|Food Policy, Devolution and Wales|
Page 7 of 8Food standards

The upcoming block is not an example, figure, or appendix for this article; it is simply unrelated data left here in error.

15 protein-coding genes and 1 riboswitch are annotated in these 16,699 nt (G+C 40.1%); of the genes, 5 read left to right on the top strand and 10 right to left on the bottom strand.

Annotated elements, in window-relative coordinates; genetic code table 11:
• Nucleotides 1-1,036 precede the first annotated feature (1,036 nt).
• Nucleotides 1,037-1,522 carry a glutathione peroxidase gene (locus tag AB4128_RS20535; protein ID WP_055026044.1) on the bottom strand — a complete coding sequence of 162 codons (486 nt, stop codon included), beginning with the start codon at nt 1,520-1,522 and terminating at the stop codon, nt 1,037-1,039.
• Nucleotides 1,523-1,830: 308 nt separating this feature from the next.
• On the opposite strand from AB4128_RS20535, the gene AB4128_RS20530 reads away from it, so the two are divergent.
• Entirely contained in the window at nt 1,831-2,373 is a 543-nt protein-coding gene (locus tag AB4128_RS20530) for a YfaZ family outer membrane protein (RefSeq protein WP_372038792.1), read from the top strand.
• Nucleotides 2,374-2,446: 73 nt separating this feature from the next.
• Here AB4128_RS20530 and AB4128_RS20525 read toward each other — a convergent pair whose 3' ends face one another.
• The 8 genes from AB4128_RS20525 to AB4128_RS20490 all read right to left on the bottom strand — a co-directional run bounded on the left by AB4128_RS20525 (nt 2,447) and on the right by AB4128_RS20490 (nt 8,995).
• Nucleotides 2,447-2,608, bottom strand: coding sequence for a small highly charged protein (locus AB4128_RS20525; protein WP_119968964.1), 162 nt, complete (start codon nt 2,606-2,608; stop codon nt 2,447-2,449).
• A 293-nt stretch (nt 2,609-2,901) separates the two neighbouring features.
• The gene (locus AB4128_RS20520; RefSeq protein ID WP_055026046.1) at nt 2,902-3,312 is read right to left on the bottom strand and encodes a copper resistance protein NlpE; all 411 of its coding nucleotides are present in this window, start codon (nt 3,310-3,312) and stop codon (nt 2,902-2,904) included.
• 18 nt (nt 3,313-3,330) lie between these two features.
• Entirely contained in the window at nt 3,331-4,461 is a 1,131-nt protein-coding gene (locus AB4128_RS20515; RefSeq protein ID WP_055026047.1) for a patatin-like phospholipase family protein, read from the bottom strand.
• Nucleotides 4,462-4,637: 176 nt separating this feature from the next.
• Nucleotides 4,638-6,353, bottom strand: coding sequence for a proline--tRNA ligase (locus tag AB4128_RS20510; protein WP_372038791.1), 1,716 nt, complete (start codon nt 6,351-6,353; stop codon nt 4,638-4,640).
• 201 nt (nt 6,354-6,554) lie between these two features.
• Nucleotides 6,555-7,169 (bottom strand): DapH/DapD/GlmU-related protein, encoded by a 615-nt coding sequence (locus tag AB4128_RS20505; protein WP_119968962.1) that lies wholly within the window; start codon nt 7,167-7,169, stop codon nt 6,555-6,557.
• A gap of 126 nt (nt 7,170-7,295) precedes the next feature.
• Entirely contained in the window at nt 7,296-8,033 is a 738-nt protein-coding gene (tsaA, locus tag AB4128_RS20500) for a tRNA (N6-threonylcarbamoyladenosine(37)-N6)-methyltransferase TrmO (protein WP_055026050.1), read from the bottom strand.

Legislation, for example, related to food standards is complex and increasingly international and heavily constrained by EU and international legislation. In recent years, where agreement is required of the NAfW, our understanding is that this takes up a large amount of Ministerial and civil service time, receives little Welsh Parliamentary scrutiny, and has little prospect of revision. In general terms we also understand that it is often difficult to obtain comments on draft legislation from Welsh stakeholders, unless specific trade interests are affected. In this context is it considered essential that we seek primary law making powers, or do we need to target specific issues of particular public health concern to Wales and lobby at a very early stage in EU decision-making processes? Should this be left to voluntary organisations or could the legislature take a more proactive role?
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